Reviews : Microphone
The new TLM103 is, of course, a complete impossibility - it has supposedly been designed to a project studio price whilst retaining the qualities of Neumann's top-flight, large-diaphragm U87. Studio sleuth HUGH ROBJOHNS pulls on his deerstalker, gets out his venerable U87, and prepares to eliminate the impossible and arrive at the truth.
Ask anyone involved in sound recording to name a mic manufacturer off the top of their head, and the chances are they will say "Neumann". If you then ask for a model number, the reply will probably be "U87". There can be few commercial studios in the world without at least a couple of U87s to their name, along with perhaps several other Neumann models, and it is the one microphone that almost everyone can identify immediately from its slightly conical body and wedge-shaped grille (see the box on the U87 elsewhere in this article for more details).
So why have Neumann remained at the pinnacle of mic production for so long? Probably because they have always paid such careful attention to detail in the mechanical and electrical design of their capsules, head-amplifiers and packaging. Neumann mics have always been rugged, reliable and, although not totally accurate or transparent, they tend to possess a character which is always musical, and which can be used creatively with a huge range of sound sources.
INTRODUCING THE TLM103
A lot of smaller professional and home studios would love to have a mic cupboard full of Neumanns - but quality always costs, and for many, mics like the U87 are outside their available budgets. The TLM103 has been designed to address this problem by providing what is, in effect, a cut-down U87, but at a much more attractive price - about a third that of the U87, in fact.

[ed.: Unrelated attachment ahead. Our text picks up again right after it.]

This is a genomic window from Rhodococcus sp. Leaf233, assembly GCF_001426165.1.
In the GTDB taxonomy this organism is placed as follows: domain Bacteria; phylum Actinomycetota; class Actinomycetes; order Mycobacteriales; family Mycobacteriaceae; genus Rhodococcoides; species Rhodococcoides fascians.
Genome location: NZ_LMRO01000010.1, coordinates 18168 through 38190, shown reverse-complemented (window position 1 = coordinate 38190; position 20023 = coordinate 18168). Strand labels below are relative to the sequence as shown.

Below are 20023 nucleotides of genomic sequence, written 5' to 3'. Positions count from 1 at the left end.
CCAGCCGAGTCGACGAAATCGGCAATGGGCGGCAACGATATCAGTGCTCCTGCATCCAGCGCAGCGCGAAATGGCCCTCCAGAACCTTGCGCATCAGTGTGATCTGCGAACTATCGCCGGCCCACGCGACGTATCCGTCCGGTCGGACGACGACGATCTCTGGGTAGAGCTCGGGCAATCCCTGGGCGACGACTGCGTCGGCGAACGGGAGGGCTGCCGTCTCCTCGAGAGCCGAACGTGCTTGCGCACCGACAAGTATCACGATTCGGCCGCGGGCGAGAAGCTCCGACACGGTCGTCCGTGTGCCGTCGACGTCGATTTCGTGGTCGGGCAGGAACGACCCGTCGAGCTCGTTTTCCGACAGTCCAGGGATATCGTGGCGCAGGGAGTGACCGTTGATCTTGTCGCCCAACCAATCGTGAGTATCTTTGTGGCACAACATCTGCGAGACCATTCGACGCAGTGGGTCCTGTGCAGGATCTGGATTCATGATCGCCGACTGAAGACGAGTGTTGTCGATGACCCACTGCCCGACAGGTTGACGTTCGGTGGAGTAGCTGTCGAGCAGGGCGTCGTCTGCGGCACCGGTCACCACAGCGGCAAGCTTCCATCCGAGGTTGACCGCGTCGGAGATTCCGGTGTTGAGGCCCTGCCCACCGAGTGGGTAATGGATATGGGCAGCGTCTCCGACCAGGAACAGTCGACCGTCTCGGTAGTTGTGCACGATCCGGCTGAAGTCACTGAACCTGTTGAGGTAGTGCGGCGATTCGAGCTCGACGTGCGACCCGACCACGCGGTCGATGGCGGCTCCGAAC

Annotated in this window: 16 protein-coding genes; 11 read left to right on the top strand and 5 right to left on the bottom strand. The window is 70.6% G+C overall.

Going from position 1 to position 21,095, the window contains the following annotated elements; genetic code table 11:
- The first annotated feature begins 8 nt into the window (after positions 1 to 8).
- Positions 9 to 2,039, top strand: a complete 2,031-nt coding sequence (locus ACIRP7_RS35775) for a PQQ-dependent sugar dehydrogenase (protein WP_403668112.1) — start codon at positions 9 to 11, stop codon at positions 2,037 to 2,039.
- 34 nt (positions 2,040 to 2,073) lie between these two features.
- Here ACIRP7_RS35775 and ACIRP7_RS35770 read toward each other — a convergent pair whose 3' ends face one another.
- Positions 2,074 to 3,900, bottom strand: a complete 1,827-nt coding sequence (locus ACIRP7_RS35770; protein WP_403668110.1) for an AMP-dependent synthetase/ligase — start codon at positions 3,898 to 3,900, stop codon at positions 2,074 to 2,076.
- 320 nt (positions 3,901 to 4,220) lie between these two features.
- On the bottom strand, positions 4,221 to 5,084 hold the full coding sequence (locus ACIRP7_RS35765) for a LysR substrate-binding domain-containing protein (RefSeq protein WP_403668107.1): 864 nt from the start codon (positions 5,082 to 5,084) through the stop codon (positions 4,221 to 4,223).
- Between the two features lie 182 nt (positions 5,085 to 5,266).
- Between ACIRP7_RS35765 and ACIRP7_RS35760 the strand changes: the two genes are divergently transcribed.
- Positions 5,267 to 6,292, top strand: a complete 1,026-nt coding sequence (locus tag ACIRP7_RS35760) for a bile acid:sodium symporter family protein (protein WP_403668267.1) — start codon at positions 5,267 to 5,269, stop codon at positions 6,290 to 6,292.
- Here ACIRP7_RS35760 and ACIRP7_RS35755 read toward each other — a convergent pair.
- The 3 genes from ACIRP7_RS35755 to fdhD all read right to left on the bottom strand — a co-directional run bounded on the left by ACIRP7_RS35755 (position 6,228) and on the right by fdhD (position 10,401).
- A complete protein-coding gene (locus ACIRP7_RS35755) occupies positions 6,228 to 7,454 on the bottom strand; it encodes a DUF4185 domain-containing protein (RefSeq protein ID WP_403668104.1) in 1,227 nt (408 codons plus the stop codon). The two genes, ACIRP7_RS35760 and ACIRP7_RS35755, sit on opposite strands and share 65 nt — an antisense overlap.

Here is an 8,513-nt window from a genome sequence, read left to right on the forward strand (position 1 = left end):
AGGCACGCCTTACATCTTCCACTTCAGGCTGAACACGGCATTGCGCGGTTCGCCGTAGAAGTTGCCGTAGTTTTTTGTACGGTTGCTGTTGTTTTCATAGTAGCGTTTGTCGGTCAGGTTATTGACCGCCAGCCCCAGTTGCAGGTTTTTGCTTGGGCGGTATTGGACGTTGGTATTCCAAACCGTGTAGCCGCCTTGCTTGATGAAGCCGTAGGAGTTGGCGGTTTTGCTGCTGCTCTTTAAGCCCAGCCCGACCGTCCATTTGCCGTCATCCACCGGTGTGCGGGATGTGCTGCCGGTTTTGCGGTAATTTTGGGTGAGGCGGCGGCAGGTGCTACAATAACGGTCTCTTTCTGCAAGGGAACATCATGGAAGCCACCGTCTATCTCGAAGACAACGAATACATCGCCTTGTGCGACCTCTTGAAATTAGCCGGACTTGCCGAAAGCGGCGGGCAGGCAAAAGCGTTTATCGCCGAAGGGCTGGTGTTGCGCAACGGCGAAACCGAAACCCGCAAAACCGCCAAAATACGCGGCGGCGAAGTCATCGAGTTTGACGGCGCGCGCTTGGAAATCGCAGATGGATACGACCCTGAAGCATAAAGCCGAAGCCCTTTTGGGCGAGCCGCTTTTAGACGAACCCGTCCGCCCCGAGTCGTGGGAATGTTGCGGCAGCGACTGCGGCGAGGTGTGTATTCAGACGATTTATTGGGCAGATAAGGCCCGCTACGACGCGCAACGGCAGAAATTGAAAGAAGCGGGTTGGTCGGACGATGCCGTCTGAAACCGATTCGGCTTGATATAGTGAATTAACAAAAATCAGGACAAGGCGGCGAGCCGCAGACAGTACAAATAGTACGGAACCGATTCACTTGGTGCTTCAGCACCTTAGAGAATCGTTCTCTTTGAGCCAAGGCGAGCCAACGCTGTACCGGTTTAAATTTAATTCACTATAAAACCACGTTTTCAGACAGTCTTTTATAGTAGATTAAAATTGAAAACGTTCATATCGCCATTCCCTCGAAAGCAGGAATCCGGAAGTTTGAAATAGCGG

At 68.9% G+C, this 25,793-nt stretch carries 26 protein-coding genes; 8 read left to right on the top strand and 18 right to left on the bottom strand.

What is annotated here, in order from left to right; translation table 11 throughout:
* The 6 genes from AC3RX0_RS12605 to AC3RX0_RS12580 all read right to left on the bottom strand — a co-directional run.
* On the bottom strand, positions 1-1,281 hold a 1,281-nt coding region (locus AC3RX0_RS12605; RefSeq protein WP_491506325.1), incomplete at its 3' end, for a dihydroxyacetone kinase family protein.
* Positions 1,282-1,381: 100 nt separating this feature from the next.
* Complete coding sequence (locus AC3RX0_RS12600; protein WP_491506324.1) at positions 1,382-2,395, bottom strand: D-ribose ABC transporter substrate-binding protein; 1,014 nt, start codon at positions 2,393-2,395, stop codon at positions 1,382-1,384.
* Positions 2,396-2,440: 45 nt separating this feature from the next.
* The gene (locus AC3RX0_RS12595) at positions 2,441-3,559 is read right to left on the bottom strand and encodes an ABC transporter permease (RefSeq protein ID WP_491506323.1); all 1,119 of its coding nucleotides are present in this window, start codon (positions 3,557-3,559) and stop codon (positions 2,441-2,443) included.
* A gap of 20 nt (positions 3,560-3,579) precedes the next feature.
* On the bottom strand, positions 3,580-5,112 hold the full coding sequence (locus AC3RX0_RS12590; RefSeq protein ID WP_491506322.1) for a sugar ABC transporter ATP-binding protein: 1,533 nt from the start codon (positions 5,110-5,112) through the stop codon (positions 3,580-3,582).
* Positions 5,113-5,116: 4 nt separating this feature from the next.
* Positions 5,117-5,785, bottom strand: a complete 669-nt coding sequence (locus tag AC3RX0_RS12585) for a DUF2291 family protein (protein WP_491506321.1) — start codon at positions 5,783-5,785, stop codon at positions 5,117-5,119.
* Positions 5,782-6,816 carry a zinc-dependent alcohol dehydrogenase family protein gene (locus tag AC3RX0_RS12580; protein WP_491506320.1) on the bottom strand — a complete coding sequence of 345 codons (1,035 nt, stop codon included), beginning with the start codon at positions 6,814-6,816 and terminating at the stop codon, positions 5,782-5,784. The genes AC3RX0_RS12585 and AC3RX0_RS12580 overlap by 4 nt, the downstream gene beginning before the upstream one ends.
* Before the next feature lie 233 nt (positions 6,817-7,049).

Although the TLM103 is inevitably less flexible than the U87 - it offers only a fixed cardioid polar pattern - there are no compromises in its design, which means that its appeal will extend across a very broad range, from professional broadcasters and recording studios to the more demanding home studios. Indeed, in several important areas, the TLM103 actually outperforms the U87 - even the latest-generation U87Ai version.
Seeking Bands/Musicians Interested In Recording
ATTENTION AUSTIN MUSICIANS!
Are you (or your band) in need of an Demo, EP, Album, or just a recording in general?
We're here to help!
Phosphene Productions is currently looking for new acts to work with!
We work out of a beautiful studio in the hills of West Austin(Stinson Studios City Park: all of which is spec'd out with Pro Tools HD and a bounty of high quality 'industry standard' microphones and pre-amplifiers.
If your interested please send me an e-mail and we can discuss your project further!
Feel free to leave links to your music if you have any!
Maybe, but its still calming to hear
I'm a little surprised that Oliver Sacks doesn't cover whispering in his books. Or maybe he does and I missed it? There are certain tones that give natural tingles to people, and I think the whispering is a big part of it and has made music popular. This is why the singers need microphones and sound studios, so you can capture the breathy tones of a whisper.
Screaming and yelling never seems to make the top hits. But a nice melodious whisper, whether sinister or not, seems to have a better chance of capturing the audiences attention.
ASMR maybe be a lot about whispering.